Boston Public Schools
Brenda Cassellius has been appointed superintendent of Boston Public Schools.

Boston's new superintendent is the former Minnesota education commissioner

May 2, 2019
The school committee voted to hire Brenda Cassellius over two other finalists.

The Boston School Committee has selected former Minnesota education commissioner Brenda Cassellius as the system’s next superintendent,

The Boston Globe reports that committee members say Cassellius was the best candidate to repair bruised relationships with the community and boost student achievement.

“We are happy to have someone who can be a uniter and bring the district forward,” says Committee Chair Michael Loconto.

Cassellius, 51, also is a finalist for state superintendent in Michigan. In a statement after the vote, she did not address the Michigan search and indicated that she is accepting the Boston superintendent job.

“I am humbled and honored to join the students, parents, educators, and school leaders who are the heart of Boston Public Schools,” she said. “The deep commitment from so many partners and community stakeholders I’ve met has been evident throughout this process. I appreciate the rich diversity of Boston and look forward to getting to know and working alongside the entire community on behalf of our students and schools.”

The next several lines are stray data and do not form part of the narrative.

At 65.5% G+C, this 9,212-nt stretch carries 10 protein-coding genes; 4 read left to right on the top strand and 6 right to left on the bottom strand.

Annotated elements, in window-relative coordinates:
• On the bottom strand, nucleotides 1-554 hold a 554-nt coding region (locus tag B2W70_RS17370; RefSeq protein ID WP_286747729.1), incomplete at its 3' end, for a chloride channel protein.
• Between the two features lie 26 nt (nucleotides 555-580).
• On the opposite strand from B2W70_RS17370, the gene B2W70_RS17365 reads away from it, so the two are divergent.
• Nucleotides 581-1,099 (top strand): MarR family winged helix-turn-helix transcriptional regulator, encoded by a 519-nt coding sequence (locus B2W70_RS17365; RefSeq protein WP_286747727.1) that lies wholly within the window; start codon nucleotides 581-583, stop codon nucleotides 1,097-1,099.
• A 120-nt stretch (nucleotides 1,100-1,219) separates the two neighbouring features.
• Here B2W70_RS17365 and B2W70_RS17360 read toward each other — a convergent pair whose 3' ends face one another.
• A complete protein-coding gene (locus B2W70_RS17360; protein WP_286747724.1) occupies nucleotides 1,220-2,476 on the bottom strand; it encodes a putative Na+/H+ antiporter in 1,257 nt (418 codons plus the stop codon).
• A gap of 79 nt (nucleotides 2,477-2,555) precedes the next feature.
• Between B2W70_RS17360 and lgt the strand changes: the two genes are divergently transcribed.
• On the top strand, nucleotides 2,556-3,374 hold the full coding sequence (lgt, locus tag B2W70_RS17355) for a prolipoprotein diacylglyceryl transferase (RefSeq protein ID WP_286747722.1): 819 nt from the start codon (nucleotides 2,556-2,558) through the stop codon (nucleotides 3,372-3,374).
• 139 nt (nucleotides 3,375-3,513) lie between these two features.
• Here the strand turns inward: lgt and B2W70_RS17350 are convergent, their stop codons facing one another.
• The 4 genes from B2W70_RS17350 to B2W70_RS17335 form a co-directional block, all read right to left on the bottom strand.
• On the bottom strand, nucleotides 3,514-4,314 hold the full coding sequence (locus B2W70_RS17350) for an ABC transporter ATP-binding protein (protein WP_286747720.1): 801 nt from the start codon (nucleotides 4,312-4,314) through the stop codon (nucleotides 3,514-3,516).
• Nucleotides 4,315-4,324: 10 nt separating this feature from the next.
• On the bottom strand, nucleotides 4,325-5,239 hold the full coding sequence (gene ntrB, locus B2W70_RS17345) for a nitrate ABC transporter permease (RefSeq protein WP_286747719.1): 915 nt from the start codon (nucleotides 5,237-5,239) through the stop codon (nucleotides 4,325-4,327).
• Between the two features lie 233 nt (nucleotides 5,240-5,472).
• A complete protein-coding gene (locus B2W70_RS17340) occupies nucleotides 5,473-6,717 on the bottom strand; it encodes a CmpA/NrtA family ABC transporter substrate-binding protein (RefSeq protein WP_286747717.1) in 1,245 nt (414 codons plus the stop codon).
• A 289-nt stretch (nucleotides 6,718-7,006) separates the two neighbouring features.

Mayor Martin J. Walsh praised Cassellius for her “deep experience improving educational outcomes for students."

Two school committee members — Alexandra Oliver-Davila and Lorna Rivera — voted for Marie Izquierdo, chief academic officer for the Miami-Dade County Public Schools.

Three finalists were in the running for the top job: Cassellius; Izquierdo; and Oscar Santos, president of Cathedral 7-12 High School in Boston.

Heading into the vote, Cassellius had garnered the broadest support among parents, students, educators, and community activists.

Izquierdo received support from Latinos for Education, and Santos had fans among some school system insiders, including former superintendent Michael Contompasis.

The School Committee has the final say on choosing a superintendent, but Walsh carries considerable influence in the decision because he appoints the seven-member board, and the superintendent is a member of his cabinet.

Boston has been looking for a new superintendent for almost a year. Former superintendent Tommy Chang resigned last June. He and Walsh had a rocky relationship at times as controversies arose.

A public uproar ensued and intensified after Walsh announced that he would be recommending Laura Perille, a nonprofit executive with no experience working in public schools, to serve as interim superintendent. The School Committee approved her appointment.

Perille disclosed in October that she would not seek a permanent appointment. By then, several parent, educator, and civil rights groups were calling on her not to apply.

Cassellius, who served eight years as Minnesota’s education commissioner, has had an extensive career that began in Minnesota as a paraprofessional and a teacher.

She worked in Minneapolis under former Boston superintendent Carol Johnson when she was leading that system. Johnson lured Cassellius to Memphis when Johnson was superintendent there, putting her in charge of middle schools. Cassellius worked briefly as a superintendent in Minneapolis before being appointed commissioner.

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